For English there are The Synonym Finder by J.I. Rodale, Roget's International Thesaurus and Roget II - The New Thesaurus. I prefer the Roget II because it is a straight alphabetical dictionary whereas the Roget's International is indexed by category and The Synonym Finder, though very good, is a little too bulky.

For Spanish there are also quite a few very good dictionaries for sinónimos y antónimos that can be found on my web site. I would like to mention four books that have proven to be very popular. Diccionario de sinónimos y antónimos del español actual (Pequeño) and the larger desk edition Diccionario de sinónimos y antónimos del español actual. These two dictionaries have a clear lay out and a large number of entries. They give a good grasp of contemporary Spanish and are attractively priced. An absolute favorite and required text for Prof. Alexander Rainof's translation/interpretation courses is the Diccionario de ideas afines by Corripio. A very effective and comprehensive tool with over 400.000 entries. The Diccionario Oceano de Sinónimos y Antónimos (con CD-ROM) is divided in two parts, the first being a straight A-Z listing of both synonyms and antonyms (400,000). The second part consists of a scientific-technical vocabulary(6,000 terms) , a multilingual vocabulary (10,000 terms), idioms (1,000), foreign words (1,000), quotations (600) and popular sayings (2,000). And lastly Diccionario de sinónimos y antónimos (ESPASA). This desk size dictionary is alphabetically arranged in clear type with antonyms in cursive. If price is no objection, this would be my favorite.

All publications, including those put out by Berkana and Acebo, are available at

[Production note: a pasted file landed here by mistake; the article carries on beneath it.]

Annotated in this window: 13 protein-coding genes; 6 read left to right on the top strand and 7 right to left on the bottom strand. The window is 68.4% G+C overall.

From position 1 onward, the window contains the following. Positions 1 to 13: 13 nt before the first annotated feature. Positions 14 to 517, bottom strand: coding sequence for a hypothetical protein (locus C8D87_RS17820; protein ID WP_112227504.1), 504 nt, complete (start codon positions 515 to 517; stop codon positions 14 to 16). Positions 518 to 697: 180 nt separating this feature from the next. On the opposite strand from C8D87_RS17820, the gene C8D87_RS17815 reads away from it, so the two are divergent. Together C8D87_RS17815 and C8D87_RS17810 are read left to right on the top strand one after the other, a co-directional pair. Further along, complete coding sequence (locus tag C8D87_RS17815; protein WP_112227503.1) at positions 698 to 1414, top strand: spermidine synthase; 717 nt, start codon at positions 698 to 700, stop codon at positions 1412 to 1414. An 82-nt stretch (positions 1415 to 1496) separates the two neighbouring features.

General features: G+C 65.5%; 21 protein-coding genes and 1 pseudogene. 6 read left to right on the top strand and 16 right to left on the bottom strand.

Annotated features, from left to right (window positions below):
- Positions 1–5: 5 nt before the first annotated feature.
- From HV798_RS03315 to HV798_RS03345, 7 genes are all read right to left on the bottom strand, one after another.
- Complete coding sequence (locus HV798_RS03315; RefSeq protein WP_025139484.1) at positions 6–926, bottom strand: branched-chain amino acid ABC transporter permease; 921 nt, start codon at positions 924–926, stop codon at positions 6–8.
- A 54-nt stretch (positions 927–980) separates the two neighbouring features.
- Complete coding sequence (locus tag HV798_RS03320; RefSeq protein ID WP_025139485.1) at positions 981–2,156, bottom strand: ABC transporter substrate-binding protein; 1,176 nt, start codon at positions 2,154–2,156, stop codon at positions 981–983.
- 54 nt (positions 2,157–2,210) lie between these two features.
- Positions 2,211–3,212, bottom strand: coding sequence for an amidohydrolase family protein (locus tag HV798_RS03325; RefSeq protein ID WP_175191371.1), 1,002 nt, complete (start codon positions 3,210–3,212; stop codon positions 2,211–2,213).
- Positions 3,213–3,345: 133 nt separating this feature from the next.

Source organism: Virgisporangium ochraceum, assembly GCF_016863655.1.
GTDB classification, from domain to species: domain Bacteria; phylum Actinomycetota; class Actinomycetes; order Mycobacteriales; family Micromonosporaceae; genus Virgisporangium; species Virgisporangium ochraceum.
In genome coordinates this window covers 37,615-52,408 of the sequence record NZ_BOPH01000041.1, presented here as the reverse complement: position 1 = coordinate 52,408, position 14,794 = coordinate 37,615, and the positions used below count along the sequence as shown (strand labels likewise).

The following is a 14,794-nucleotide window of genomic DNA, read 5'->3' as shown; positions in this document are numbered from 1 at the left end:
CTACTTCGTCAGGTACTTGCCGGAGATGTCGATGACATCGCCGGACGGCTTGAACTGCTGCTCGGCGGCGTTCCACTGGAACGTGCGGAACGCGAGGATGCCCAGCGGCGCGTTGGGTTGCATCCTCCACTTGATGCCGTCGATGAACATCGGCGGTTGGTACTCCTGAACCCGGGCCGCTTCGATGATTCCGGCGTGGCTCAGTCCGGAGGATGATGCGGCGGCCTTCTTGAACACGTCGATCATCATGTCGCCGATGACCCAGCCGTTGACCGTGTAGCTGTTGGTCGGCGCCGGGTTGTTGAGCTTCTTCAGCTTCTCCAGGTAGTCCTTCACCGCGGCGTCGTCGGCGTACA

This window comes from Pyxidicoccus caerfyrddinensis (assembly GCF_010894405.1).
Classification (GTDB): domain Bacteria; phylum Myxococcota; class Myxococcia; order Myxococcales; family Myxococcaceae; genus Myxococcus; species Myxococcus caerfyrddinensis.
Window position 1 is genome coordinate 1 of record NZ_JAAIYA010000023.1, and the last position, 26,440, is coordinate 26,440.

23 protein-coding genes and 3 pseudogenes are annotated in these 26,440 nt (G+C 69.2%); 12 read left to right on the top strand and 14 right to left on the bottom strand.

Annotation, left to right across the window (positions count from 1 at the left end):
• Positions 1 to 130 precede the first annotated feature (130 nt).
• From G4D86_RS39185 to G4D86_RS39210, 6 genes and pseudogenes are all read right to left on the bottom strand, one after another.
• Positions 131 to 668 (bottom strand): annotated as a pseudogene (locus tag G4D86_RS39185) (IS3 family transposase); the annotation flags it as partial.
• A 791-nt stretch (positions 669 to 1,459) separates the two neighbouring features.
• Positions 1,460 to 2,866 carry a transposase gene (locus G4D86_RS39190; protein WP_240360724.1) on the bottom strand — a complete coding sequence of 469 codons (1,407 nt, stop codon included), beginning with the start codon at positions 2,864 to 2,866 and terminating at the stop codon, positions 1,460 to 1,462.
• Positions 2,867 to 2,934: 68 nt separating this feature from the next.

Sunday, April 4, 2010

This blog will be a place to find out about new publications in the fields of translation and interpreting, and other related news. I hope that the books discussed will generate comments, positive and negative, that will benefit the community.

I am the owner of InTrans Book Service, Inc., a company that caters to the professional translator and interpreter. As such, I travel to many conferences and seminars where I display a selection of the books that I carry. Without fail there will be a customer who picks a book off the shelf and starts raving about its quality or points out its shortcomings. I would like to highlight those books recommended by peers. Feel free to add a like or a dislike. Your colleagues may benefit.

Since we all work with language, I thought it appropriate to start with two books on the English Language. First is a little book called Anguished English by Richard Lederer. This 177 page book is full of "accidental assaults upon our language" and hilarious grammatical blunders, errors one wants to avoid. In order to prevent them you may want to also take a look at the second book, William Zinsser's On Writing Well, a little gem that offers the reader all the fundamental principles of the English language needed to become a better writer.

Both books are available from InTrans Book Service but can also be found at any good, preferably independent, bookstore. Support your local bookstore, it may not be able to give you a discount, but you will surely find superior advice and excellent customer service.